Original language of petition: English
Petition to the Minister of Fisheries, Oceans and the Canadian Coast Guard
- The public fishery in British Columbia depends on predictable access to marine and aquatic resources;
- The public fishery in British Columbia is a source of benefits, including food security, cultural traditions, recreation, mental health, employment and economic opportunity for hundreds of thousands of British Columbians;
- The Minister of Fisheries, Oceans and Canadian Coast Guard and the Government of Canada have chosen to ignore viable and sustainable proposals from British Columbians for managing fisheries that may encounter Fraser River Chinook;
- The Minister of Fisheries, Oceans and Canadian Coast Guard and the Government of Canada have failed to implement a coordinated, properly funded, comprehensive, ecosystem-based recovery plan and strategy to rebuild stocks and habitat for Fraser River Chinook; and
- The Minister of Fisheries, Oceans and Canadian Coast Guard and the Government of Canada have failed to acknowledge the presence of other abundant Chinook stocks.
Government response tabled
Response by the Minister of Fisheries, Oceans and the Canadian Coast Guard
Signed by (Minister or Parliamentary Secretary): The Honourable Bernadette Jordan
A broad pattern of decline has affected many Chinook populations in southern British Columbia (BC). Many southern BC Chinook populations, particularly in the Fraser River face a number of challenges, including declining numbers returning to spawn, reduced survival and productivity, habitat pressures and a changing climate. Fisheries and Oceans Canada (DFO) has been increasing measures to conserve southern BC Chinook stocks for many years, with harvest restrictions increasing over time.
In November 2018, the Committee on the Status of Endangered Wildlife in Canada (COSEWIC) assessed seven Fraser Chinook populations as endangered, four as threatened and one as special concern. We urgently need to address these declines, as well as the changes to marine life and ecosystems that are directly affecting salmon and our coastal communities.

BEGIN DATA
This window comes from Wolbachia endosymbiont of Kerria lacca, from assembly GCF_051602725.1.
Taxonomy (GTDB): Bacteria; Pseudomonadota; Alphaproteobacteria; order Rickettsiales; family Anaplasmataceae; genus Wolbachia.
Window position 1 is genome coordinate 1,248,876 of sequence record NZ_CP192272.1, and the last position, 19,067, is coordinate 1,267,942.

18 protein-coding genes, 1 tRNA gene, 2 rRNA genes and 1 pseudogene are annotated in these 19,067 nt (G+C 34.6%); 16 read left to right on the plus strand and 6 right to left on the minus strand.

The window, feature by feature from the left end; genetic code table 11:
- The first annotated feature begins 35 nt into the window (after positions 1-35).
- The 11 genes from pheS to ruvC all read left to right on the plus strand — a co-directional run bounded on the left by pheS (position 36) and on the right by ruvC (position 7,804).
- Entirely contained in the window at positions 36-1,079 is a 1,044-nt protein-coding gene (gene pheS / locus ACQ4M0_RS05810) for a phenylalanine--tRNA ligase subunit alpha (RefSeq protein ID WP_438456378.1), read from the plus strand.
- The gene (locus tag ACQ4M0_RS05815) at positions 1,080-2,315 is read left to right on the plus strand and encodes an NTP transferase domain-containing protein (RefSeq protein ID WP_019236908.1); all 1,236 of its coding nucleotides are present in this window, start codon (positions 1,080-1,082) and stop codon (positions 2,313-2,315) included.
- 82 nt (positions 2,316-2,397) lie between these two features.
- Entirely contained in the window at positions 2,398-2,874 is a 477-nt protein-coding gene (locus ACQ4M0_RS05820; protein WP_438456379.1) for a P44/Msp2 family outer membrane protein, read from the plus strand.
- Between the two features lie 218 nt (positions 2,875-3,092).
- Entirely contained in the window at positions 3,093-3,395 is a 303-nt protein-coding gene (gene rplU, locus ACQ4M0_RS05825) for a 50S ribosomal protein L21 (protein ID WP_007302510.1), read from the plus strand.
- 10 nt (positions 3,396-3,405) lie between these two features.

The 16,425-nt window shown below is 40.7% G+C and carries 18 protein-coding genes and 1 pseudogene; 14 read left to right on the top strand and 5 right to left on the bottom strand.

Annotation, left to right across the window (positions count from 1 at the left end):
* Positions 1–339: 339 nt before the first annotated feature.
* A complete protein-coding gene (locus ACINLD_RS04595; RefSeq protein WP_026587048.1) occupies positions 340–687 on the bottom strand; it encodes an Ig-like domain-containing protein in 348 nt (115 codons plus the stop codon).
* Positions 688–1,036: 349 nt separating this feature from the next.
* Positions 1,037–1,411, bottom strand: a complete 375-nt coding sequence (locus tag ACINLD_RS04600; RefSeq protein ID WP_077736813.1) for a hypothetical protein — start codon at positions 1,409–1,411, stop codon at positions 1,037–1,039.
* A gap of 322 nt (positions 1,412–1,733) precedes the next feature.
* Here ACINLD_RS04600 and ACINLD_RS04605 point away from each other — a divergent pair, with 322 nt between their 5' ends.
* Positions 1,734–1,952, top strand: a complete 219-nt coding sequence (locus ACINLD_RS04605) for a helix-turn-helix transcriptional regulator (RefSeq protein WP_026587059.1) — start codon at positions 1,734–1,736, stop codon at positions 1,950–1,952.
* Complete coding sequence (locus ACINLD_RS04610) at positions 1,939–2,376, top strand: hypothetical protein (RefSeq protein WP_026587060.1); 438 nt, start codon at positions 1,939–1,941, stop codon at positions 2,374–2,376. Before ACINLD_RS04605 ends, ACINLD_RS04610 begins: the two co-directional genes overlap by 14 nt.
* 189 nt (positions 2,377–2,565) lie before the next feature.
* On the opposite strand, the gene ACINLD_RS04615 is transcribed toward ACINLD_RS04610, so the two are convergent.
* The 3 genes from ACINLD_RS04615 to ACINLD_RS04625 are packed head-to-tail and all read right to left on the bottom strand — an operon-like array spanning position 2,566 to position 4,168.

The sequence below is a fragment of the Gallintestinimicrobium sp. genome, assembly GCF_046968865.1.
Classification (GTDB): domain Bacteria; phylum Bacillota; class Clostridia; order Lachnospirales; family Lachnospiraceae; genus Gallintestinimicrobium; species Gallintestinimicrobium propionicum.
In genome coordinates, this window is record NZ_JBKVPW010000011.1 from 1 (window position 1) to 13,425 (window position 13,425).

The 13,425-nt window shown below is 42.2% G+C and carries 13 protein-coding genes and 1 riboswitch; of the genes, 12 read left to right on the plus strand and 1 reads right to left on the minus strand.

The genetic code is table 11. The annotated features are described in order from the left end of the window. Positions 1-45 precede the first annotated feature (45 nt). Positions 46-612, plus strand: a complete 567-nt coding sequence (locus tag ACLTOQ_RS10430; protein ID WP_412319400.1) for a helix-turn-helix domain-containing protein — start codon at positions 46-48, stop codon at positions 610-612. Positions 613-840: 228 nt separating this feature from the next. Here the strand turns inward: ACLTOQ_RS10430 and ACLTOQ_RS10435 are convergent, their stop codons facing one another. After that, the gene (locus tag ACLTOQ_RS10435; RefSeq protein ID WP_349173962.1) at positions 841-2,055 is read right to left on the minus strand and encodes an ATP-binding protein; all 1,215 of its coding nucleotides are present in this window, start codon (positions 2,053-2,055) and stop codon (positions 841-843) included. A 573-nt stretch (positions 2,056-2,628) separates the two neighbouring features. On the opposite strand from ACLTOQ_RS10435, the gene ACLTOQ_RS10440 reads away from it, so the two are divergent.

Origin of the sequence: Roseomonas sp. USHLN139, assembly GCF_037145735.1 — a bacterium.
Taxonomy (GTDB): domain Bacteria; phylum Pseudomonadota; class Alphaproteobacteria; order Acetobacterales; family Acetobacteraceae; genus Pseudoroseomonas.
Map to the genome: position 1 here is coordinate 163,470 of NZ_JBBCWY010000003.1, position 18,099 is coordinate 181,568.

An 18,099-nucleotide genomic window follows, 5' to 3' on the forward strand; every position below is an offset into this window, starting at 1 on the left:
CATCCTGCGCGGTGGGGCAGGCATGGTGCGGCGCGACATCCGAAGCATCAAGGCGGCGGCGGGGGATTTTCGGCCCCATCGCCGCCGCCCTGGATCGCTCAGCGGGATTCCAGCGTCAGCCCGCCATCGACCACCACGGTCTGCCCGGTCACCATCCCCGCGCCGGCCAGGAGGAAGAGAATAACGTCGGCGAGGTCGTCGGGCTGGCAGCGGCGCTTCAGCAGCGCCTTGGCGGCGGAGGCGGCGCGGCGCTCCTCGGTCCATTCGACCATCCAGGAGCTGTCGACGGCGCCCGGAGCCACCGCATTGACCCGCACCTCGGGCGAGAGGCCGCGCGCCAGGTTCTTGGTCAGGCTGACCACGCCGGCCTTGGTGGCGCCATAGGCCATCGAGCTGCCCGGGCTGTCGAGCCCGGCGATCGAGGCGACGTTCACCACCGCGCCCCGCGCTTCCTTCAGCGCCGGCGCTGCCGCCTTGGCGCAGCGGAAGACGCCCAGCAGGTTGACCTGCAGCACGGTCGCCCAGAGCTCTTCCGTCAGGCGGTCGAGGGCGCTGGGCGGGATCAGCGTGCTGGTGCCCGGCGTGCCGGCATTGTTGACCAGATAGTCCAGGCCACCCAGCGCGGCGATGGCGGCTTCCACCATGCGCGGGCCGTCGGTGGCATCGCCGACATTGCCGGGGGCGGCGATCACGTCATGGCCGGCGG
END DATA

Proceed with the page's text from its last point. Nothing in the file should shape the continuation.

In 2019 and 2020 DFO implemented significant new management measures designed to support the recovery of at-risk Fraser River Chinook populations, provide access for culturally important First Nations fisheries consistent with allocation priorities, and provide access for commercial and recreational fisheries to harvest healthy Chinook populations in times and areas where stocks of concern can be avoided. These measures were developed following consultation with Indigenous communities, recreational and commercial fishing organizations, and environmental organizations.
DFO recognizes the challenges faced by all who depend on Pacific salmon for their sustenance, livelihood and recreation. While conservation is the highest priority in management of these populations, the Department is continuing to consider pilot recreational fishery opportunities to selectively target hatchery origin Chinook (i.e. using mark selective fisheries) or other healthy Chinook stocks in areas where at-risk Fraser Chinook can be avoided and where other conservation issues are not expected. In 2020, a limited number of these proposals were approved as pilots subject to requirements for catch monitoring/sampling to address effects of regulations and consultation with First Nations. DFO is currently compiling information to support a post-season review of all salmon fisheries and work is in progress to consider potential additional marked selective fishery opportunities in Spring 2021.